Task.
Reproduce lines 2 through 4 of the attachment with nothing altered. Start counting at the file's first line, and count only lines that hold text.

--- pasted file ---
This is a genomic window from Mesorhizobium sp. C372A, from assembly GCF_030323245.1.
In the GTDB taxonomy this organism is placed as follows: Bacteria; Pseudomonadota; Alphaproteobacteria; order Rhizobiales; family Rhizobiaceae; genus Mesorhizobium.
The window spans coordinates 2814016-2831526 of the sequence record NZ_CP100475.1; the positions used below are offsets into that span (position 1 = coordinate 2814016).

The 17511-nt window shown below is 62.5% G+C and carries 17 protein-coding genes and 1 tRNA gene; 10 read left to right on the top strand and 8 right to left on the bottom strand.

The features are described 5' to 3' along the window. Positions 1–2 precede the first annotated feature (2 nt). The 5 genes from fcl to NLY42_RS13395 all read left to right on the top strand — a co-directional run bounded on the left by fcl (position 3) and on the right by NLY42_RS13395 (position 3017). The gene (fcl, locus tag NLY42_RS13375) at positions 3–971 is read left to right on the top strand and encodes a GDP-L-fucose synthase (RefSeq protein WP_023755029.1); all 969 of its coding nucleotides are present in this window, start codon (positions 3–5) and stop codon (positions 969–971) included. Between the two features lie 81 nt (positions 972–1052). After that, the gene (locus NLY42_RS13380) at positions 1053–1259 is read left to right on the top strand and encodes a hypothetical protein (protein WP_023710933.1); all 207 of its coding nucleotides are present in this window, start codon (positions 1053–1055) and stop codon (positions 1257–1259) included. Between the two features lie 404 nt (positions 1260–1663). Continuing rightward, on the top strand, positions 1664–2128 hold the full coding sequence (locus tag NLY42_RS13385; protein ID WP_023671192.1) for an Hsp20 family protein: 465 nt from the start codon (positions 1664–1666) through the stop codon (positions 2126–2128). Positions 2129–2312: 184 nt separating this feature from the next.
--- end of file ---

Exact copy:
In the GTDB taxonomy this organism is placed as follows: Bacteria; Pseudomonadota; Alphaproteobacteria; order Rhizobiales; family Rhizobiaceae; genus Mesorhizobium.
The window spans coordinates 2814016-2831526 of the sequence record NZ_CP100475.1; the positions used below are offsets into that span (position 1 = coordinate 2814016).

The 17511-nt window shown below is 62.5% G+C and carries 17 protein-coding genes and 1 tRNA gene; 10 read left to right on the top strand and 8 right to left on the bottom strand.